All doctors worth their medicinal salts prescribe exercise as an essential part of healthy lifestyle habits for all their patients. But do they really know who benefits most from exercise? Just as importantly, do they know how much exercise is too much?
A vast body of evidence shows that staying physically active helps people live better, longer. Exercise improves symptoms of a wide range of chronic conditions, from arthritic conditions and asthma to type 2 diabetes, hypertension (high blood pressure) and cardiovascular disease (CVD — heart disease and stroke).
Until now, though, no studies have looked specifically at which groups of patients are most likely to benefit most. A new, large, cohort study suggests that it is CVD patients.
The study is published in the European Heart Journal and was presented at the recent European Society of Cardiology Congress in Paris. Many of the researchers are South Korean, from Seoul National University. They say that their findings can be applied globally because the role of physical activity in CVD is common to all populations.
They compared the effects of exercise on the risk of death in a cohort of healthy participants and a cohort of participants with pre-existing CVD. Data show that individuals with cardiovascular disease benefit more from exercise than healthy individuals. The data also show that the more that heart patients exercise, the better.
The right type and amount of exercise will almost always improve cardiovascular reserve and function [but] over-exercising can be harmful for both cardiac and non-cardiac patientsDr Riaz Motara
Johannesburg cardiologist Dr Riaz Motara says that study confirms what we have always known. “As a species, we are designed to move,” Motara says. “The right type and amount of exercise will almost always improve cardiovascular reserve and function.”
However, while more can be better for heart patients, like all the good things in life, too much can be bad. Exercise is no exception.
“Overexercising can be harmful for both cardiac and noncardiac patients,” Motara says.
Overdoing it causes what he calls “sympathetic overdrive”, medical speak for too much adrenaline and not enough counterbalancing dehydroepiandrosterone (DHEA) and cortisol.
This causes what doctors call the “fight or flight” response reflex that can lead to worsening of cardiac function and an increase in blood pressure (hypertension).
That’s backed up by long-term US research in 2017 suggesting that the more — and more vigorously — that some men exercise, the greater their risk of premature death from heart disease. The study published in the journal Mayo Clinic Proceedings showed that the risk applied more to white than black men.
The research team, from the University of Illinois at Chicago and Kaiser Permanente, looked at the physical activity trajectories of 3,175 black and white participants in the 25-year study assessing physical activity and the presence of coronary artery calcium (CAC).
The presence and amount of CAC is “a significant warning sign to doctors that a patient may be at risk for developing heart disease and a signal to consider early preventive care”, the researchers noted.
They expected to see an association between higher levels of physical activity over time and lower CAC levels. Instead, they found the opposite: participants who exercised the most were 27% more likely than those who exercised the least to develop CAC by middle age. And when they stratified the findings by race and gender, they found that white men were by far at highest risk (86%).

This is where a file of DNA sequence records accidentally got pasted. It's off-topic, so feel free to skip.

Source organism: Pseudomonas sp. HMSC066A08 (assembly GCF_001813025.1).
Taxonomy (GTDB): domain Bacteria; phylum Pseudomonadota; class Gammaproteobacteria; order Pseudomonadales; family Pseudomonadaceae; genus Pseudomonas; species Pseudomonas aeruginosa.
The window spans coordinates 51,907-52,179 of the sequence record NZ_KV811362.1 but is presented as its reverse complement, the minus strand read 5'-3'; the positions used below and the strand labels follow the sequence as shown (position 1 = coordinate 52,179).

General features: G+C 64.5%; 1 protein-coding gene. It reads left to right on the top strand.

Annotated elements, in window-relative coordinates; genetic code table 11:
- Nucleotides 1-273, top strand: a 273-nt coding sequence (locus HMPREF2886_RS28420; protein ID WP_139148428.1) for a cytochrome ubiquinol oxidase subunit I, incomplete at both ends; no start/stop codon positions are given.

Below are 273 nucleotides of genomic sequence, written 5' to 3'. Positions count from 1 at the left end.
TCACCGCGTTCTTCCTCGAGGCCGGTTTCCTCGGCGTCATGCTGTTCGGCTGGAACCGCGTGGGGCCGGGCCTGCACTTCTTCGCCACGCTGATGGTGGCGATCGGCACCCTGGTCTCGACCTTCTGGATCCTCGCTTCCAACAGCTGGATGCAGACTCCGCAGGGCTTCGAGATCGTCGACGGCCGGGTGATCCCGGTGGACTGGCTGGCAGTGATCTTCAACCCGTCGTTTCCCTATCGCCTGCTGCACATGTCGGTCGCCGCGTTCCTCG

Motara advises moderate-frequency exercise — and low-intensity exercise, such as walking, yoga, tai chi and Pilates, as much better than high-intensity aerobic exercise.
He also promotes exercise as just one element of a heart-healthy prescription. He advises his patients to follow a plant-based diet, meditate, and find “love and connection in their lives”.
Scottish GP Dr Malcolm Kendrick endorses Motara’s sentiment on love and social connection. Kendrick has made a special study of heart disease over decades in his practice. He is author of The Great Cholesterol Con: What Really Causes Heart Disease and How Best to Avoid It (John Blake Publishing 2008).
At heart, he believes that one the biggest threats to cardiovascular health is excess stress.
Of course, it’s a global phenomenon that 21st-century living and working are sources of stress. And if it really were a case of cause and effect, we’d all be dying like flies from CVD if stress were the most common cause.
Kendrick writes extensively on the effects of too much stress in general, and in particular, repeated activation of the fight-or-flight reflex. He says that it can eventually lead to a breakdown, burnout or dysfunction of the HPA axis and the unconscious nervous system, usually called the autonomic nervous system.
The HPA axis is a medical term for the hypothalamic-pituitary-adrenal axis that doctors use to represent the interaction between the hypothalamus, pituitary glands and adrenal glands.
Kendrick is not alone in believing that the HPA axis plays an important role in the stress response, and that keeping that axis in healthy balance is key to warding off heart disease.
His prescription for healthy hearts is a simple one, encapsulated in his own philosophical approach: “Enjoy life, enjoy friends and family, do a bit of exercise and don’t worry too much.”